From living a life of luxury to great poverty, the case of Margaret Clement, “The Lady of the Swamp,” is one of Australia’s greatest mysteries. Margaret’s father had been a director and a large shareholder in the Victorian gold mining company responsible for the Long Tunnel mine at Walhalla. He sent his daughters to expensive private schools and provided for them the very best that life had to offer. He purchased Tullaree, a mansion surrounded by paddock. He stocked it with sheep and cattle.
After he died, the left the abode to his daughters as well as a hefty sum of money. Two of Margaret’s sisters were married by now, so she and her older sister, Jeannie, travelled around Europe with their inheritance. They eventually settled in at Tullaree. However, as the money dried up, the mansion soon fell to disrepair. Weeds started to grow around the once-lavish house and swamps started to surround it when drainage channels silted up. Their once luxurious clothes were now replaced with tattered old clothes. They withdrew contact with the outside world and lived a life of seclusion in their swamp. When Jeannie died, Margaret became completely reclusive. All she had for company was her little dog, Dingo.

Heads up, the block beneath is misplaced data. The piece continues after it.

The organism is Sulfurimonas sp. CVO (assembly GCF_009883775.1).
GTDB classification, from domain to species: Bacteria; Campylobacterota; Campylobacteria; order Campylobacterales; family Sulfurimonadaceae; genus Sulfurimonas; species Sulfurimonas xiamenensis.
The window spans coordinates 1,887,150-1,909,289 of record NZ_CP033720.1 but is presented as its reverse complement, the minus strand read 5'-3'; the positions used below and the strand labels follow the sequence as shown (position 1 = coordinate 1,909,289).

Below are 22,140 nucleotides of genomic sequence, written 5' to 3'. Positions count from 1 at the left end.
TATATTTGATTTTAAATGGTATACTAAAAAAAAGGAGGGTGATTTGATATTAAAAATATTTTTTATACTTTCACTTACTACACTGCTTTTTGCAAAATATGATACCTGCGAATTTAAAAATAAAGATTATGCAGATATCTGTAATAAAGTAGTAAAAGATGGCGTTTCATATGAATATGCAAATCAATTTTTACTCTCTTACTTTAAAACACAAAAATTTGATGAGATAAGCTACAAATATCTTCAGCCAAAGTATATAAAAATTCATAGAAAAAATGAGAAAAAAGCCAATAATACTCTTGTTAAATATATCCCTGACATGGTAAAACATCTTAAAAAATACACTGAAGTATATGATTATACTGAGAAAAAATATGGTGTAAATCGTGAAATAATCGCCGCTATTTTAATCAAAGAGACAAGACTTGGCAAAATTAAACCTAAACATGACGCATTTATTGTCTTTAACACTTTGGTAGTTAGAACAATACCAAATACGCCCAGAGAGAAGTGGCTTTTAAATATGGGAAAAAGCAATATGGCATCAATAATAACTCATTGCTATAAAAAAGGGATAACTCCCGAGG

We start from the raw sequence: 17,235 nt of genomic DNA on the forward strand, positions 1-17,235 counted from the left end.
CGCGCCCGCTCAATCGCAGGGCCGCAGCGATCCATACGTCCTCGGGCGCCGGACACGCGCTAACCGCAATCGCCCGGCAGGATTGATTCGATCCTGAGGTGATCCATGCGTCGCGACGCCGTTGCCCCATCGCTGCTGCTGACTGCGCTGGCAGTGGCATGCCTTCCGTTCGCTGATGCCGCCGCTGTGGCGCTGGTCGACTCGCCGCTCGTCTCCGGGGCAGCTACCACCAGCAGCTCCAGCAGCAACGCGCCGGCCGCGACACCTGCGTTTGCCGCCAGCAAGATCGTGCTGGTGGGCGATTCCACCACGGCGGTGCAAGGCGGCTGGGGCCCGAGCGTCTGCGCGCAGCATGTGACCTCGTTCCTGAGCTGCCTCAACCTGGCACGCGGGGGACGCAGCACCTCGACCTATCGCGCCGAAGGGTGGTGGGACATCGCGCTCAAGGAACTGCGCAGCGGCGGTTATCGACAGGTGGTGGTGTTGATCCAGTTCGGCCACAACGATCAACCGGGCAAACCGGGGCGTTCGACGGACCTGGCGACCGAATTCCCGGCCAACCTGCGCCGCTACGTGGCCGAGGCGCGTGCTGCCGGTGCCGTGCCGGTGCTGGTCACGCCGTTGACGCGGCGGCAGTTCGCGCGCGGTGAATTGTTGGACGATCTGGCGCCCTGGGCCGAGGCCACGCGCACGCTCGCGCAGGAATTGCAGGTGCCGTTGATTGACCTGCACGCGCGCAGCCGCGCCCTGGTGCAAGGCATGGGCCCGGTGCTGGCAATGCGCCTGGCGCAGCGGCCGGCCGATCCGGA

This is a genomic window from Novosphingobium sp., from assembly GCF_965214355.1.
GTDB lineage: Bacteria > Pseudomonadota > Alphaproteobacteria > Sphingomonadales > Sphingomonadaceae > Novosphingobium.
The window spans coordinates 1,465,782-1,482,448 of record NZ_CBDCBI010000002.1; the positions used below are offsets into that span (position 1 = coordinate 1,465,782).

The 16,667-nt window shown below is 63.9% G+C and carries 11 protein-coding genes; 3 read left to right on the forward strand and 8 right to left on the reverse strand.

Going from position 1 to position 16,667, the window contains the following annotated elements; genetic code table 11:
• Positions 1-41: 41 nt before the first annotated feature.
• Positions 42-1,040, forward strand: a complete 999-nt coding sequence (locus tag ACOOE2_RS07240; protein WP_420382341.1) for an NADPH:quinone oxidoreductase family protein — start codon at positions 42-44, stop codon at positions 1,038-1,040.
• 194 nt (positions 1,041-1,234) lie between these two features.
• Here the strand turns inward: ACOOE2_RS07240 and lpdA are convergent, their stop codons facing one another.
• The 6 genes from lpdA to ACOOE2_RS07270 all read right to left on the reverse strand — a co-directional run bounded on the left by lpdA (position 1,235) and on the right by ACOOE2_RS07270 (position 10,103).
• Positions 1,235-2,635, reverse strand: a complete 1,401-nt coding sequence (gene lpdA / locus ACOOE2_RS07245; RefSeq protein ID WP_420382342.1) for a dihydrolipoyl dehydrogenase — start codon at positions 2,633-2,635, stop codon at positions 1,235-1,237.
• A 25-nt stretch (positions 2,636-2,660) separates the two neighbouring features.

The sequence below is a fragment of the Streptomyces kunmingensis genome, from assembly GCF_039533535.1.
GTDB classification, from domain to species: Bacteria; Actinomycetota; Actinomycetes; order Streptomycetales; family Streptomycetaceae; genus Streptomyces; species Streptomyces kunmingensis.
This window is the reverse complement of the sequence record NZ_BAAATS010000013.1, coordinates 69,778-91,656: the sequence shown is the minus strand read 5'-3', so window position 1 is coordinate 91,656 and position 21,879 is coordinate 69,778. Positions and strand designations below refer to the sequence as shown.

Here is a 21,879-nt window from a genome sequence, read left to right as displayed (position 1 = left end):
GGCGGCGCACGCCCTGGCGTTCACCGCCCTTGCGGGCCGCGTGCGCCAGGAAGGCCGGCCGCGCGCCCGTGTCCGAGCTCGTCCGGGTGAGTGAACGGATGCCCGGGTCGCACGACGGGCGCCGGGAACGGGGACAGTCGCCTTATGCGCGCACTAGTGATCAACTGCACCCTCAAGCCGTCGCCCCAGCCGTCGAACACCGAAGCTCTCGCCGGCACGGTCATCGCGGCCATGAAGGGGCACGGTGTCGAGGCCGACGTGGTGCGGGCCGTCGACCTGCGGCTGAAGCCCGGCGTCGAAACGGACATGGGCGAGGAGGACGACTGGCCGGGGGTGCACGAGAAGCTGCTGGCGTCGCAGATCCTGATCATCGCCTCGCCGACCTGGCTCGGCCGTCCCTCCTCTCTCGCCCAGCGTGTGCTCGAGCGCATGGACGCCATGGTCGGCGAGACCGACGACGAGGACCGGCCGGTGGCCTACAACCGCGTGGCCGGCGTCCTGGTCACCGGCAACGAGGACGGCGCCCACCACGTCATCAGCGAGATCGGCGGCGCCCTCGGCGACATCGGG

In May of 1952, it was discovered that 72-year-old Margaret had disappeared from her swamp. No body was ever uncovered. Rumours swirled around the town. Was she murdered? Police wanted to drain the swamp, assuming she had fallen in accidentally and drowned. Townsfolk disagreed, Margaret knew the swamps like the back of her hand. She often waded through them with no issues. Two weeks before her disappearance, three men drove into Buffalo asking for directions to the house where “the lady of the swamp” lived. Another theory was that she was killed by Stan and Esmie Livingstone who had purchased Tullaree but allowed Margaret to live the rest of her life there.
The fate of Margaret Clement still remains a mystery.